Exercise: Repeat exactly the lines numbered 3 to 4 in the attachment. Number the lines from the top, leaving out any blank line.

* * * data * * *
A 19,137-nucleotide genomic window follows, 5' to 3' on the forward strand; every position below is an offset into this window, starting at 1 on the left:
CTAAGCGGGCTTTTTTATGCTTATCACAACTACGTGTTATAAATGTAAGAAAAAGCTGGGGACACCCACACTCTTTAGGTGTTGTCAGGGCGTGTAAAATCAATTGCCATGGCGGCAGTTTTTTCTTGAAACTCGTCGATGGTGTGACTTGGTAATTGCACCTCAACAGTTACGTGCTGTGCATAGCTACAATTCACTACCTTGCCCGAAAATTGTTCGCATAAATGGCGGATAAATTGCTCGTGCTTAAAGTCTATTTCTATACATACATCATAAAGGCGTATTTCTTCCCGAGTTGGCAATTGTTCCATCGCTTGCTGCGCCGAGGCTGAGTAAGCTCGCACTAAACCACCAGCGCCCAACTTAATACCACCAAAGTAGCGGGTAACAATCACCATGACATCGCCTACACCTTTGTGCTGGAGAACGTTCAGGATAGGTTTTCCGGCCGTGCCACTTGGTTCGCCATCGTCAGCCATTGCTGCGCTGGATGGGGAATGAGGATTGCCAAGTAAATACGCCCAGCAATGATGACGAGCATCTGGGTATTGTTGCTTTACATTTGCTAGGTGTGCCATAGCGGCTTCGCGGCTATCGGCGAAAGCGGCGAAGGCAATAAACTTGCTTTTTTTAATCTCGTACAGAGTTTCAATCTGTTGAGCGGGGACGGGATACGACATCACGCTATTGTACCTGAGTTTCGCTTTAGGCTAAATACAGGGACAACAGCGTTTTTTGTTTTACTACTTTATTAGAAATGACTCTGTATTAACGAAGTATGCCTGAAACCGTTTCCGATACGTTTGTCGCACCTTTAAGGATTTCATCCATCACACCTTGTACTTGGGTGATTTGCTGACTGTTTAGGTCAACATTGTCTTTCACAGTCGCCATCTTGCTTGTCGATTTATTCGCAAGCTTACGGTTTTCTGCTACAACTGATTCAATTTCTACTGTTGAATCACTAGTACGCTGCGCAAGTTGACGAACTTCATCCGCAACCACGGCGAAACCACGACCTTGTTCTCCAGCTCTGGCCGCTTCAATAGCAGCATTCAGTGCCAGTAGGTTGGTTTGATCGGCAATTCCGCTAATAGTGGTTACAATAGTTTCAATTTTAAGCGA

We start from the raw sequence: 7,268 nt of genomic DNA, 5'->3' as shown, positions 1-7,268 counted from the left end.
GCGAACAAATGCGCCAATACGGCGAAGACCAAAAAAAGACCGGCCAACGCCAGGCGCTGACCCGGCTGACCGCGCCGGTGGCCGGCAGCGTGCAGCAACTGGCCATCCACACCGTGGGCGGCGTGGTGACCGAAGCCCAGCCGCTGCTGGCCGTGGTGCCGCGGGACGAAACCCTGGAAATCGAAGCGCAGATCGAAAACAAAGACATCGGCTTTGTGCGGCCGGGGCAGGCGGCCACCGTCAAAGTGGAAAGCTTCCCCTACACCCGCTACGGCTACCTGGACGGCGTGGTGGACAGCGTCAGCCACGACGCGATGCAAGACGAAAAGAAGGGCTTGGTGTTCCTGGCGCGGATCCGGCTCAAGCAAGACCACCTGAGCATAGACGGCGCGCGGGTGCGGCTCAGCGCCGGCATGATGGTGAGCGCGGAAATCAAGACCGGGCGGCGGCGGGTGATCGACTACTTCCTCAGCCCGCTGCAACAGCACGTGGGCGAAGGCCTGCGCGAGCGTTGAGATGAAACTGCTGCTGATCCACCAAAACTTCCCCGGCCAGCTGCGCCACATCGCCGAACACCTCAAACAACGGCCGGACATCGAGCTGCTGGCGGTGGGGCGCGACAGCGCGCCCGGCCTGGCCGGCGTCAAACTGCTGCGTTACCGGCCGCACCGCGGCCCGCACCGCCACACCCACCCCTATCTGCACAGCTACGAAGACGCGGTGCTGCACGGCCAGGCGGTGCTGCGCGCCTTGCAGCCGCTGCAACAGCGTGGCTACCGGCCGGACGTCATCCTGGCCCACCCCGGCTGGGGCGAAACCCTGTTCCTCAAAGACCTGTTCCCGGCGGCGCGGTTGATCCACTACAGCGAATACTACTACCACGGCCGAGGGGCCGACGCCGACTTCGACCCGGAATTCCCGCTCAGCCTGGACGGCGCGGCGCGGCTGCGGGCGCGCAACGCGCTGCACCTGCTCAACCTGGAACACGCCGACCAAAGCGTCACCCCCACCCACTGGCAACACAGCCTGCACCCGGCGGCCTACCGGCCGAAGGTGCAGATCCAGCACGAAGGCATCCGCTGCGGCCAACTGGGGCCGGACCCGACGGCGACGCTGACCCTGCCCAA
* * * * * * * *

We start from the raw sequence: 7,268 nt of genomic DNA, 5'->3' as shown, positions 1-7,268 counted from the left end.
GCGAACAAATGCGCCAATACGGCGAAGACCAAAAAAAGACCGGCCAACGCCAGGCGCTGACCCGGCTGACCGCGCCGGTGGCCGGCAGCGTGCAGCAACTGGCCATCCACACCGTGGGCGGCGTGGTGACCGAAGCCCAGCCGCTGCTGGCCGTGGTGCCGCGGGACGAAACCCTGGAAATCGAAGCGCAGATCGAAAACAAAGACATCGGCTTTGTGCGGCCGGGGCAGGCGGCCACCGTCAAAGTGGAAAGCTTCCCCTACACCCGCTACGGCTACCTGGACGGCGTGGTGGACAGCGTCAGCCACGACGCGATGCAAGACGAAAAGAAGGGCTTGGTGTTCCTGGCGCGGATCCGGCTCAAGCAAGACCACCTGAGCATAGACGGCGCGCGGGTGCGGCTCAGCGCCGGCATGATGGTGAGCGCGGAAATCAAGACCGGGCGGCGGCGGGTGATCGACTACTTCCTCAGCCCGCTGCAACAGCACGTGGGCGAAGGCCTGCGCGAGCGTTGAGATGAAACTGCTGCTGATCCACCAAAACTTCCCCGGCCAGCTGCGCCACATCGCCGAACACCTCAAACAACGGCCGGACATCGAGCTGCTGGCGGTGGGGCGCGACAGCGCGCCCGGCCTGGCCGGCGTCAAACTGCTGCGTTACCGGCCGCACCGCGGCCCGCACCGCCACACCCACCCCTATCTGCACAGCTACGAAGACGCGGTGCTGCACGGCCAGGCGGTGCTGCGCGCCTTGCAGCCGCTGCAACAGCGTGGCTACCGGCCGGACGTCATCCTGGCCCACCCCGGCTGGGGCGAAACCCTGTTCCTCAAAGACCTGTTCCCGGCGGCGCGGTTGATCCACTACAGCGAATACTACTACCACGGCCGAGGGGCCGACGCCGACTTCGACCCGGAATTCCCGCTCAGCCTGGACGGCGCGGCGCGGCTGCGGGCGCGCAACGCGCTGCACCTGCTCAACCTGGAACACGCCGACCAAAGCGTCACCCCCACCCACTGGCAACACAGCCTGCACCCGGCGGCCTACCGGCCGAAGGTGCAGATCCAGCACGAAGGCATCCGCTGCGGCCAACTGGGGCCGGACCCGACGGCGACGCTGACCCTGCCCAA